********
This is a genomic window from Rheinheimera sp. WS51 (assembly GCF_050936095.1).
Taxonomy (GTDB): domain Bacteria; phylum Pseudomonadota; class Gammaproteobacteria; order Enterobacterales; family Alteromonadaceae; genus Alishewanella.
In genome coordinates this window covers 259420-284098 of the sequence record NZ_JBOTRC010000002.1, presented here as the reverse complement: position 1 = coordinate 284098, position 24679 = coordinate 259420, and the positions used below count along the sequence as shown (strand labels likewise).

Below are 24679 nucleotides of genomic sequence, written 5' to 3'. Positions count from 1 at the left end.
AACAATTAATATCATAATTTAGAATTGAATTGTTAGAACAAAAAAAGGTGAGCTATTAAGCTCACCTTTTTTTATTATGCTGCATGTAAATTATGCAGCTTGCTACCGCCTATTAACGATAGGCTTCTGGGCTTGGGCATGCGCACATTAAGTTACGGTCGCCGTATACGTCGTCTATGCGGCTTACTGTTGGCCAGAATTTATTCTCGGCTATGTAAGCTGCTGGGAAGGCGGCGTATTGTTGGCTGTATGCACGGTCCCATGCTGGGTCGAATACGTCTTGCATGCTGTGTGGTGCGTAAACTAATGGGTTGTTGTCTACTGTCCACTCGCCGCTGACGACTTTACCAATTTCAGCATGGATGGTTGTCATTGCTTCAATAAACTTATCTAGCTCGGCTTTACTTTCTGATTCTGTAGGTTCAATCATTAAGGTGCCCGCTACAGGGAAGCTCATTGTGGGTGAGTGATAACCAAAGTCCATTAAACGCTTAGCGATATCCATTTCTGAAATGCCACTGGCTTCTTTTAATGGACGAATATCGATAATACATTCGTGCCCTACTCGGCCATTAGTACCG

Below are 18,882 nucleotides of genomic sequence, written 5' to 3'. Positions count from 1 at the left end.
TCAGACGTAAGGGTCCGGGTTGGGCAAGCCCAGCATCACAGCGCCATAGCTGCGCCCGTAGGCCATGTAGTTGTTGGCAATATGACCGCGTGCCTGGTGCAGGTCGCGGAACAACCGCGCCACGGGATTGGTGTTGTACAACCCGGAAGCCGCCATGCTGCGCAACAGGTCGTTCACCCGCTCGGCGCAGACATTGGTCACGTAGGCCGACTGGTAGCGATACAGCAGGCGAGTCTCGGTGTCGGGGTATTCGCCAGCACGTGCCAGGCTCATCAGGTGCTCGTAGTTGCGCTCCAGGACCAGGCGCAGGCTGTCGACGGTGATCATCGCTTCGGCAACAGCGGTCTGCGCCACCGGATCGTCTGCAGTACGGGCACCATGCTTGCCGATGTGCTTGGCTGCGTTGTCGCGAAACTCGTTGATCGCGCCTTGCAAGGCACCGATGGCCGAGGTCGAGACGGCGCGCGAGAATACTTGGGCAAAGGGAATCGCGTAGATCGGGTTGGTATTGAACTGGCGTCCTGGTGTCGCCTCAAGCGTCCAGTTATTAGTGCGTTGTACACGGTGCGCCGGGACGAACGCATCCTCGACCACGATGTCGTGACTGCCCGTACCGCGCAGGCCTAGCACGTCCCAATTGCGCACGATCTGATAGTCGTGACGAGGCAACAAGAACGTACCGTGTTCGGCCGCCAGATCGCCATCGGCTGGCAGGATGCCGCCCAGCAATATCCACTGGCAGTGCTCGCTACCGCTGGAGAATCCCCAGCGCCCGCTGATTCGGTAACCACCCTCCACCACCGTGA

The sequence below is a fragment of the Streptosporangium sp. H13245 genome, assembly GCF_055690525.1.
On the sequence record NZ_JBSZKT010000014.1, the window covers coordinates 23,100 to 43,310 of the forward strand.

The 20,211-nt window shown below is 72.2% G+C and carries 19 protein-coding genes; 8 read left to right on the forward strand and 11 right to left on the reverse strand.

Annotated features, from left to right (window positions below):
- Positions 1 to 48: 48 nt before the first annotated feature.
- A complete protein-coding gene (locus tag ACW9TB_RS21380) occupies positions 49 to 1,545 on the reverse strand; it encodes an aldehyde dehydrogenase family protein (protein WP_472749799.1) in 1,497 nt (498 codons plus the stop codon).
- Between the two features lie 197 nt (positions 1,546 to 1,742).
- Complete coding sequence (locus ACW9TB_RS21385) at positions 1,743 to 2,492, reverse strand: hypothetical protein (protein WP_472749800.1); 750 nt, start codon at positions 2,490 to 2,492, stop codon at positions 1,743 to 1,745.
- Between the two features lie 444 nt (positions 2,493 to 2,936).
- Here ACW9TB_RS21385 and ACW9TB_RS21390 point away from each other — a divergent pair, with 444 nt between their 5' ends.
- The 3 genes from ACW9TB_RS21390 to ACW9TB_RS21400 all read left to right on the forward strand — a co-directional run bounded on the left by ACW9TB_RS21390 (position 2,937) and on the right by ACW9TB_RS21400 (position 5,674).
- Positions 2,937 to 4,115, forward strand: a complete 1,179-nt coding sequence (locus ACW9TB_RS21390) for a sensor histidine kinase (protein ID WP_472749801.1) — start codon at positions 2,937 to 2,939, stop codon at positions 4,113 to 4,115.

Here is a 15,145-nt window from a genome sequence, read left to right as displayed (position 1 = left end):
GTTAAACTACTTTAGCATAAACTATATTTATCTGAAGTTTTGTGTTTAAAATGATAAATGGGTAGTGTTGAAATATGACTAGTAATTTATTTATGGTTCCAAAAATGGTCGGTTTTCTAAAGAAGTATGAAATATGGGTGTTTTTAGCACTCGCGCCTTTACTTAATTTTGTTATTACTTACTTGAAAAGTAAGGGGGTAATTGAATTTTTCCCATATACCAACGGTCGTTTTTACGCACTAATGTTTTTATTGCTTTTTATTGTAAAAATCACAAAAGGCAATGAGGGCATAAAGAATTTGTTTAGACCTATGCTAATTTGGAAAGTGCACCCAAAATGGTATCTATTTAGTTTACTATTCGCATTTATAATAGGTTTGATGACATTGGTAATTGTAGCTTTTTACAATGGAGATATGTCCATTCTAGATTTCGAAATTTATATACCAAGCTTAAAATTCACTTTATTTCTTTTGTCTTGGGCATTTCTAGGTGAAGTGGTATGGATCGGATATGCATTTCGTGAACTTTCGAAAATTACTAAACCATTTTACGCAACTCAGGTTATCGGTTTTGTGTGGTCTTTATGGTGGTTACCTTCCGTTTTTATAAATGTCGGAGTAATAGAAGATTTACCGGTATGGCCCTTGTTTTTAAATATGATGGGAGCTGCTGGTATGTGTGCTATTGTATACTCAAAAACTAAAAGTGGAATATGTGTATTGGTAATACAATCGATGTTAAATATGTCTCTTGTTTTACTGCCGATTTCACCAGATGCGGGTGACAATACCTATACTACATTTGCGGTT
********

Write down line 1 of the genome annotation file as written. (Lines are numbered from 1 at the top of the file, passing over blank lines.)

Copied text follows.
This is a genomic window from Rheinheimera sp. WS51 (assembly GCF_050936095.1).